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Analysis

Large Employer Groups Send Congress Healthcare Recommendations for Pandemic Response

By Jack O'Brien  
   May 19, 2020

The four main employer groups behind the letter are the American Benefits Council, The ERISA Industry Committee, the National Alliance of Healthcare Purchaser Coalitions, and the Pacific Business Group on Health.

Several large employer groups sent a letter to congressional leaders Tuesday morning offering recommendations to ensure access to "high quality, affordable healthcare" during the ongoing coronavirus disease 2019 (COVID-19) pandemic.

The main recommendations included in the letter are "affordable coverage in the immediate and longer term," access to primary care physicians, a halt to price gouging and surprise billing, and mitigation of risk in the insurance market.

The four main employer groups behind the letter are the American Benefits Council, the ERISA Industry Committee, the National Alliance of Healthcare Purchaser Coalitions, and the Pacific Business Group on Health (PBGH).

"The pandemic has placed unprecedented strain on our country’s healthcare payment and delivery systems," the letter read. "As Congress and the administration grapple with this rapidly evolving and highly destructive crisis, we urge policymakers to contemplate immediate and longer-term coverage policies as separate and distinct."

The letter was co-signed by over 30 groups, including the Leapfrog Group, Partnership for Employer-Sponsored Coverage, and Self-Insurance Institute of America, Inc.

Related: PBGH CEO on Sutter Health Antitrust Settlement: 'I Don't Think This Issue Will Go Away'

The employer groups detailed specific recommendations to address coverage concerns, including bolstered subsidies for individuals receiving healthcare access through COBRA, increased access to telehealth services, and long-term health coverage that includes cost containment measures.

To ensure access to primary care physicians, the employer groups called on Congress to mandate that providers commit to not engaging in M&A activity for 12 months as part of receiving funds through the Coronavirus Aid, Relief, and Economic Security (CARES) Act.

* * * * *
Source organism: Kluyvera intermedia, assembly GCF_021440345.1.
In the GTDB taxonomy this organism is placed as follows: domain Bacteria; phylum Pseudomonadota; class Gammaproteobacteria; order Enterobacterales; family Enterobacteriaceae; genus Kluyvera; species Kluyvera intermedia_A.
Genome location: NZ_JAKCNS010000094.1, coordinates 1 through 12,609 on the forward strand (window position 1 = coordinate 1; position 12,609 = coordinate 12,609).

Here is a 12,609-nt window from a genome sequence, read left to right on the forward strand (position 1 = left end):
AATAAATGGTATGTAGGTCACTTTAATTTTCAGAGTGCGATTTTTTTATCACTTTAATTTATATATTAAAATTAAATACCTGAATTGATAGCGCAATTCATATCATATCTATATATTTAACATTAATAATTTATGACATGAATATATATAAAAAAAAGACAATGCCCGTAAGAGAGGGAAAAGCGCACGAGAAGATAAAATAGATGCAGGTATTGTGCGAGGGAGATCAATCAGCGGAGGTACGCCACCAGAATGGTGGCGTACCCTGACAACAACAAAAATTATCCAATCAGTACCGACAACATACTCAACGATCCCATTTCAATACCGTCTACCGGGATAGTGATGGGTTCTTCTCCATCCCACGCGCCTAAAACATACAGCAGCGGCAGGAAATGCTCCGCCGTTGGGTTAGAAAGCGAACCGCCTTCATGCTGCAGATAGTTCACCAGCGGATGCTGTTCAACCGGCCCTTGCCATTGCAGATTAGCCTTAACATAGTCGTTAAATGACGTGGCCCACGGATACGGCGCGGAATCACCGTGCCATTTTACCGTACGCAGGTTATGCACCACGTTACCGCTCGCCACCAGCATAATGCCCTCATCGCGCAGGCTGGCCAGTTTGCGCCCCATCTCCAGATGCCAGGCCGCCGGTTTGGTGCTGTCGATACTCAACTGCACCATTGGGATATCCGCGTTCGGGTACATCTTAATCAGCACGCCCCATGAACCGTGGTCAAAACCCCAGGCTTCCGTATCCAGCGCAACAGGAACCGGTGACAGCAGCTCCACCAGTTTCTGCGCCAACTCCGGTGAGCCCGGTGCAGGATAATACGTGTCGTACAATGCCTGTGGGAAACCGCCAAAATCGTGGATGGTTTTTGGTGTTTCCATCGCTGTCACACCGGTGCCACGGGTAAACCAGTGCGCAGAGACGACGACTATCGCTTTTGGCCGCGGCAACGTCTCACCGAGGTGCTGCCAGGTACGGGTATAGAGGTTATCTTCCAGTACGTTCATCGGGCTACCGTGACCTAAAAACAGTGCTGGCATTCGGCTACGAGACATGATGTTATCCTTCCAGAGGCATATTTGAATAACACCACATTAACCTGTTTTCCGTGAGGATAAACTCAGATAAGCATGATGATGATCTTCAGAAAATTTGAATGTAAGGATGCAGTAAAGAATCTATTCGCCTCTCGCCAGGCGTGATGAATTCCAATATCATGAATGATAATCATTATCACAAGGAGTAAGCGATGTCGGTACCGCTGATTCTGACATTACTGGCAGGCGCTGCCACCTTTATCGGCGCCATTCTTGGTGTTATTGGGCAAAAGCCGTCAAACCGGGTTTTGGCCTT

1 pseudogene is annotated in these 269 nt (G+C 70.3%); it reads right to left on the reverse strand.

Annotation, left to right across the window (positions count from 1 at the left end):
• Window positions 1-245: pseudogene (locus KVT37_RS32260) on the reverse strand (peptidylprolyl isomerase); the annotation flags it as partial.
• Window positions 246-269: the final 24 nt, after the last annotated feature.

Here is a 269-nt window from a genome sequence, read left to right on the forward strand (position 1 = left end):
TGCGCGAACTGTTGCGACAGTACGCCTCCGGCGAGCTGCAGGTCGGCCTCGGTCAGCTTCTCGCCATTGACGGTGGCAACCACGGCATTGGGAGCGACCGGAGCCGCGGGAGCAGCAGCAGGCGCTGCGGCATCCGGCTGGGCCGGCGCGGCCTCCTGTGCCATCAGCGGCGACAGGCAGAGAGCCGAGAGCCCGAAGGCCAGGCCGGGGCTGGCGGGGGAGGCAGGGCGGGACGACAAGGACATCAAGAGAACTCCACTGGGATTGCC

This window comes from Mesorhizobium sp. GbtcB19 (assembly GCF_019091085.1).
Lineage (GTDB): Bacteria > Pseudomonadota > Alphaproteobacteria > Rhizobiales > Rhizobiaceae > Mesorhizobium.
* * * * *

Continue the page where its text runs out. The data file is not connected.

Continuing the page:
"These reforms are especially critical to ensuring the long-term viability and survivability of smaller physician practices," the letter read. "As these smaller practices struggle and threaten to close because of this pandemic, we fear this could exacerbate already problematic provider consolidation – giving even more market domination to physician staffing firms and other parties already positioned to command exorbitant prices."

The employer groups also urged Congress to prioritize efforts to protect patients from high costs during the pandemic.

These include a ban on "price gouging on any health care items or services," the enactment of a "local, market-based payment rate" to curb surprise billing, and the passage of policies that protect both payers and employers from "unexpected costs in the 2020 and 2021 plan years."

Related: KFF Study: 26.8 Million People Could Lose Employer Health Coverage in Downturn

The economic upheaval caused by the pandemic has challenged employers dealing with unprecedented pressures to the bottom line, especially as it relates to healthcare costs going forward.

Earlier this month, a Willis Towers Watson (WTW) analysis projected that the COVID-19 outbreak might reduce healthcare costs for employers by as much as 4%.

WTW estimated that at a 10% infection level, benefit costs could rise by 1% to 3%, while a 30% infection level could see costs rise by 4% to 7%. At the highest rate included in the analysis, a 50% infection level, costs could rise between 5% to 7%.

Days before that report was released, the American Hospital Association, America's Health Insurance Plans, and the U.S. Chamber of Commerce sent a letter to congressional leaders that called on them to protect and expand health coverage for employers and workers.

Related: AHA, AHIP, & U.S. Chamber of Commerce Call on Congress to Expand Coverage Options During Pandemic

Jack O'Brien is the finance editor at HealthLeaders, a Simplify Compliance brand.


KEY TAKEAWAYS

"As Congress and the administration grapple with this rapidly evolving and highly destructive crisis, we urge policymakers to contemplate immediate and longer-term coverage policies as separate and distinct," the letter read.

The employer groups called on Congress to mandate that providers commit to not engaging in M&A activity for 12 months as part of receiving funds through the Coronavirus Aid, Relief, and Economic Security (CARES) Act.

Other recommendations included a ban on "price gouging on any health care items or services" and the enactment of a "local, market-based payment rate" to curb surprise billing.


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